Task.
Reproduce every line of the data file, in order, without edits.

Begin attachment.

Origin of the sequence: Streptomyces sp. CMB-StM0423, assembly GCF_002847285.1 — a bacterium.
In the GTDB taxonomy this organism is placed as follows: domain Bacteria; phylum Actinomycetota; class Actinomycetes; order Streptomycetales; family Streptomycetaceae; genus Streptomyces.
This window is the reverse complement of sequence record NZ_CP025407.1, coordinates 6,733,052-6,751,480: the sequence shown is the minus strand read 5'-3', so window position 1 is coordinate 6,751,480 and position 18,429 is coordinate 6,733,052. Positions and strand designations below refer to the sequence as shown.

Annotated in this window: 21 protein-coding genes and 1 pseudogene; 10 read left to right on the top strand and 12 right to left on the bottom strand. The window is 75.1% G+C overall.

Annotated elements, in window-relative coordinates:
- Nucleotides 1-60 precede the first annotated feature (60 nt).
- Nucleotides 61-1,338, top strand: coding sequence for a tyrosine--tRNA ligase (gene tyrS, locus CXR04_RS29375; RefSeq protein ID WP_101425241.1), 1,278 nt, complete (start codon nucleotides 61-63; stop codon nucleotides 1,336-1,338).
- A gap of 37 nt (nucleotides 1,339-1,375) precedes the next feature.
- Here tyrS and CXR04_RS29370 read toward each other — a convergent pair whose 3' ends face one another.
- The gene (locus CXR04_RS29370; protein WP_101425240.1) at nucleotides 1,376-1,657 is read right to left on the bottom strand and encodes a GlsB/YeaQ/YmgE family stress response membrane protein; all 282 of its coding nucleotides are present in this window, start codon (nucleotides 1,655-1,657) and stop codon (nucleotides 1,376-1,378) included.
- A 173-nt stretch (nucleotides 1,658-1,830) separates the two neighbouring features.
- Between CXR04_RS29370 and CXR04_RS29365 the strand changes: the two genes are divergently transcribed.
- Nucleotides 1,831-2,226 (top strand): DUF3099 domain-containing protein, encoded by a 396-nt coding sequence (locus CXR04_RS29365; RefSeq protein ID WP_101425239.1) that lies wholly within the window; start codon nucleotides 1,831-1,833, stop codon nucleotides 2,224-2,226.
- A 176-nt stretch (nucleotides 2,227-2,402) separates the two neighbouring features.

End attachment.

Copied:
Origin of the sequence: Streptomyces sp. CMB-StM0423, assembly GCF_002847285.1 — a bacterium.
In the GTDB taxonomy this organism is placed as follows: domain Bacteria; phylum Actinomycetota; class Actinomycetes; order Streptomycetales; family Streptomycetaceae; genus Streptomyces.
This window is the reverse complement of sequence record NZ_CP025407.1, coordinates 6,733,052-6,751,480: the sequence shown is the minus strand read 5'-3', so window position 1 is coordinate 6,751,480 and position 18,429 is coordinate 6,733,052. Positions and strand designations below refer to the sequence as shown.

Annotated in this window: 21 protein-coding genes and 1 pseudogene; 10 read left to right on the top strand and 12 right to left on the bottom strand. The window is 75.1% G+C overall.

Annotated elements, in window-relative coordinates:
- Nucleotides 1-60 precede the first annotated feature (60 nt).
- Nucleotides 61-1,338, top strand: coding sequence for a tyrosine--tRNA ligase (gene tyrS, locus CXR04_RS29375; RefSeq protein ID WP_101425241.1), 1,278 nt, complete (start codon nucleotides 61-63; stop codon nucleotides 1,336-1,338).
- A gap of 37 nt (nucleotides 1,339-1,375) precedes the next feature.
- Here tyrS and CXR04_RS29370 read toward each other — a convergent pair whose 3' ends face one another.
- The gene (locus CXR04_RS29370; protein WP_101425240.1) at nucleotides 1,376-1,657 is read right to left on the bottom strand and encodes a GlsB/YeaQ/YmgE family stress response membrane protein; all 282 of its coding nucleotides are present in this window, start codon (nucleotides 1,655-1,657) and stop codon (nucleotides 1,376-1,378) included.
- A 173-nt stretch (nucleotides 1,658-1,830) separates the two neighbouring features.
- Between CXR04_RS29370 and CXR04_RS29365 the strand changes: the two genes are divergently transcribed.
- Nucleotides 1,831-2,226 (top strand): DUF3099 domain-containing protein, encoded by a 396-nt coding sequence (locus CXR04_RS29365; RefSeq protein ID WP_101425239.1) that lies wholly within the window; start codon nucleotides 1,831-1,833, stop codon nucleotides 2,224-2,226.
- A 176-nt stretch (nucleotides 2,227-2,402) separates the two neighbouring features.